Togo's presidential campaign has begun with opposition leaders accusing the government of preventing free and fair elections.
Seven candidates are competing in the June 1 election, including President Gnassingbe Eyadema, who has been in power since 1967.
The most popular opposition leader, Gilchrist Olympio, has been excluded from the process because he lives in exile and could not fulfill residency requirements.
Mr. Olympio has called for a campaign of civil disobedience to protest the ruling, but this was immediately followed by a security crackdown, including the detention of his party's second in command, Jean-Pierre Fabre.
Mr. Fabre says election cards have not been sent to many opposition supporters.
Mr. Fabre also says opposition activists are being repeatedly intimidated, detained and questioned by police, making them unlikely to be very active during the campaign.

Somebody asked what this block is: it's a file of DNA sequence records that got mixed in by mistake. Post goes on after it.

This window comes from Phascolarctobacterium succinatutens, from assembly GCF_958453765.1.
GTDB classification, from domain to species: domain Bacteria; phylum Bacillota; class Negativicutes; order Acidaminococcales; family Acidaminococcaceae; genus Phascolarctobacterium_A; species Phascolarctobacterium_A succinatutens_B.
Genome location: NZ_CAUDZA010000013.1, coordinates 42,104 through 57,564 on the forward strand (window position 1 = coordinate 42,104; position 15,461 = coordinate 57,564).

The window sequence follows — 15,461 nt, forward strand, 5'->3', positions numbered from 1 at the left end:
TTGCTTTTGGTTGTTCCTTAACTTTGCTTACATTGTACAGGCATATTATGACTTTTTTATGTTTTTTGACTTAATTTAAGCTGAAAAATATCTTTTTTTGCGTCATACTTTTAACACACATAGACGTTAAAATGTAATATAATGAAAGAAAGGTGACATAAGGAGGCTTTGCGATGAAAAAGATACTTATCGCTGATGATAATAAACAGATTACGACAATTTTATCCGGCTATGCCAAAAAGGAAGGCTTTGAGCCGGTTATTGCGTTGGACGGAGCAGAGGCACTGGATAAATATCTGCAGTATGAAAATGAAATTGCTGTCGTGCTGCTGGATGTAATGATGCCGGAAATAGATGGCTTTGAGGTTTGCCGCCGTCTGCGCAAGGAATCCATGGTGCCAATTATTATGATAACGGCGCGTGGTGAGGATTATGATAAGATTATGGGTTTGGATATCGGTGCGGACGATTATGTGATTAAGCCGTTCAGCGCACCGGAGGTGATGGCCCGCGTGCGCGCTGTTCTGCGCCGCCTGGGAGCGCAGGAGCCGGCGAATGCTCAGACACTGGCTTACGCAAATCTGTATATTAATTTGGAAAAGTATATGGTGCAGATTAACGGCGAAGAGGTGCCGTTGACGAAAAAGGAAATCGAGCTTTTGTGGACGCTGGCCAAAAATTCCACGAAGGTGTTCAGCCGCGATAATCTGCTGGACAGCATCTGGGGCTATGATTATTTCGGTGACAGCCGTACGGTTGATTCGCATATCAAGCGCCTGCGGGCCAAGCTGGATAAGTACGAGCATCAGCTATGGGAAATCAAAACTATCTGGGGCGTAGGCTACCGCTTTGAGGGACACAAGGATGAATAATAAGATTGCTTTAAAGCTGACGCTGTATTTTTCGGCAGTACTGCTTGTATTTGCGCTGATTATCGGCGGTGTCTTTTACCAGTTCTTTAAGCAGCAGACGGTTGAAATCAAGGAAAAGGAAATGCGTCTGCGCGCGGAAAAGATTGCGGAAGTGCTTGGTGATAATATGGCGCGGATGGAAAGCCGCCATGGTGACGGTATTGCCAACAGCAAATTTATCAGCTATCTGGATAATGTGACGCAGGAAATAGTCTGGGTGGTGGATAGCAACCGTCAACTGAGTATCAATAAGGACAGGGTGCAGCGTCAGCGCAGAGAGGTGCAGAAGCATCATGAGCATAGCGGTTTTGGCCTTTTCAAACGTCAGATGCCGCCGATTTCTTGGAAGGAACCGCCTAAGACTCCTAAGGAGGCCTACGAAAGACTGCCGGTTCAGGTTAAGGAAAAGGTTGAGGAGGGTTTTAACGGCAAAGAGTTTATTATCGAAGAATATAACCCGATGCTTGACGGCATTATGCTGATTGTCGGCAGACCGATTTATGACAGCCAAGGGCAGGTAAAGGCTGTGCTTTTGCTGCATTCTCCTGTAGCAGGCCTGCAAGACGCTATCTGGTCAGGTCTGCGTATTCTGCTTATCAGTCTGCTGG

Each candidate will be given equal air time on state television and radio, but authorities warn politicians will not be allowed to incite unrest.
The constitution was modified in December to allow President Eyadema to seek a third elected mandate. The 1998 elections in which Mr. Olympio got more than 30 percent of the vote were marred by allegations of fraud, including the burning of ballot boxes in opposition strongholds.
Observers from the European parliament and from several African organizations will monitor the June 1 voting, but one Senegalese-based group refused to do so, calling the whole process a masquerade.